The Art of Living
By Emma Comery
Text by: Emma Comery Photography by: Jason Page
As our “Sparkling City by the Sea” and the surrounding Coastal Bend neighborhoods experience a surge of entrepreneurial innovation, downtown activity, and Insta-worthy local pride (and we are here for it!), we still find pleasure in discovering the wallflower holdouts, diamonds in the rough, and hidden gems of our community.
That’s why we were giddy with excitement to meet Monica and Scott Ellison. Neither Ocean Drive McMansion nor Padre Island waterfront villa, their mid-sized 1937 build on Santa Fe sits quietly behind a curtain of foliage, almost completely invisible from the street. They say to never judge a book by its cover…well, never judge a house by its exterior, either. The muted, blue-gray facade doesn't prepare you for the explosion of color waiting inside. As you enter the home through an arching church-style door, you’re met by a rainbow of hues. Thirty-six different colors (to be exact) paint life into the Ellison house, from warm Pueblo yellow in the entryway to Tahiti Lime green in one of the bedrooms.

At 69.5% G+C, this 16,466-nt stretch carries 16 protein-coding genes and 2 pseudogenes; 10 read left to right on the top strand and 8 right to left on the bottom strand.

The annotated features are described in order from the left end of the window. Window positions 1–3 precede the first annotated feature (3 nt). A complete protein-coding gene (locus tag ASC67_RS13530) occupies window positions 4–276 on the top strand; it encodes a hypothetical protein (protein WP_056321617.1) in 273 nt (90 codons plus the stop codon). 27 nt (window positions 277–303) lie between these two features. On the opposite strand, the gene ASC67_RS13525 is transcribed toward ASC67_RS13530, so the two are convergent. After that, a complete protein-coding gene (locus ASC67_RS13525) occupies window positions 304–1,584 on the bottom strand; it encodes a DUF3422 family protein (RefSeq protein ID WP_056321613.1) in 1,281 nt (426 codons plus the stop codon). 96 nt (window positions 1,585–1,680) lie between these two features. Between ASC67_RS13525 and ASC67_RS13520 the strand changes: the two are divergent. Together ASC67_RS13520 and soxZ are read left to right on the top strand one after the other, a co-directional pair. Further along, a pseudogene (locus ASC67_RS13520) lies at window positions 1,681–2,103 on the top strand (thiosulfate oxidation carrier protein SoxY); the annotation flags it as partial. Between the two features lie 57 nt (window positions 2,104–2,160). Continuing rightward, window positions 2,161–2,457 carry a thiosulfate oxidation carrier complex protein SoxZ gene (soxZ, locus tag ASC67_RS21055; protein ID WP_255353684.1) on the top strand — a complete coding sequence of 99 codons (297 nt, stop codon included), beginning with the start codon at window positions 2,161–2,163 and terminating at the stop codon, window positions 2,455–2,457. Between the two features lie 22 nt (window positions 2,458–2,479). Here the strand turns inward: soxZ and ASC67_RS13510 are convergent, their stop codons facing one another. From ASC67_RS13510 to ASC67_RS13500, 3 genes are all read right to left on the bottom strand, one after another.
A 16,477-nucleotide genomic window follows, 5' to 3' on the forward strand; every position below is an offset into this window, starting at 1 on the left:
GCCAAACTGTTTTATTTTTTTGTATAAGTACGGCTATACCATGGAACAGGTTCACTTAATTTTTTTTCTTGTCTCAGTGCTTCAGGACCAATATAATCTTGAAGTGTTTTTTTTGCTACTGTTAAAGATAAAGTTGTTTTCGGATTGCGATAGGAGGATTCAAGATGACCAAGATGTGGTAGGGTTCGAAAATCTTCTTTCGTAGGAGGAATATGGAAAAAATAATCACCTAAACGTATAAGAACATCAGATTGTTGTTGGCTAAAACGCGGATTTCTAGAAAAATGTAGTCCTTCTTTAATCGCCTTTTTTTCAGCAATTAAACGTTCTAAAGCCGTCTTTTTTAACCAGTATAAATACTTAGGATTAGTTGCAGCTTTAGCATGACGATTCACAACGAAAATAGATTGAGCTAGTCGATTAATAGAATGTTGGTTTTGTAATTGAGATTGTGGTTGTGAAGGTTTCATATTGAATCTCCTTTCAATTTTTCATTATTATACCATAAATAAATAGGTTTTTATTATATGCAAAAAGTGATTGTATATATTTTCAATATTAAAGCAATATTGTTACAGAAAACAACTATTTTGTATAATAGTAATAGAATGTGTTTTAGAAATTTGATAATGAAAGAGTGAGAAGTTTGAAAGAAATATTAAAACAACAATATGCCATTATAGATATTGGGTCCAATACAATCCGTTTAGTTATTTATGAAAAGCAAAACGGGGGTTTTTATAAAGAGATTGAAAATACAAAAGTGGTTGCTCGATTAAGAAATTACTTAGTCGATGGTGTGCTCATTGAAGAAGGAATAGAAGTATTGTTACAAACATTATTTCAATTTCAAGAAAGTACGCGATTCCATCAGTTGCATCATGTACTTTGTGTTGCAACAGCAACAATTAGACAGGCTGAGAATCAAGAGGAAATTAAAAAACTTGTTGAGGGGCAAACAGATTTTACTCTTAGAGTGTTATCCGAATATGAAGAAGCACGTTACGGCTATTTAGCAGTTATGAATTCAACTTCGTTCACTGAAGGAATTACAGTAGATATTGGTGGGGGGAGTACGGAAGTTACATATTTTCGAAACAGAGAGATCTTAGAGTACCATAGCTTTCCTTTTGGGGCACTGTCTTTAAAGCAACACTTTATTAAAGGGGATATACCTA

All this color, and the first thing to draw your eye when entering the Ellison home is the row of three small square portraits hanging above the patio door in the entryway. Two girls and a boy – the Ellison children. Family friend and TAMUCC Associate Professor of Art Joe Pena gifted the portraits to the Ellisons as a thank-you for hosting his wedding to now-wife Diane in their lushly landscaped backyard. The placement of these portraits makes a statement; it says, Welcome, here we are, come be part of the family.
Or, at least that’s how I decide to take it, since I’m about to be incredibly nosy and snoop through every room of their out-of-this-world gorgeous home.
The Ellison abode, as it stands today, is the culmination of remodels spanning eight decades. It’s easy to tell which parts are original, since the living room still sports early-mid-century wall panels, and the wood floors in the hallway undulate with age. The architecture is a personality of its own.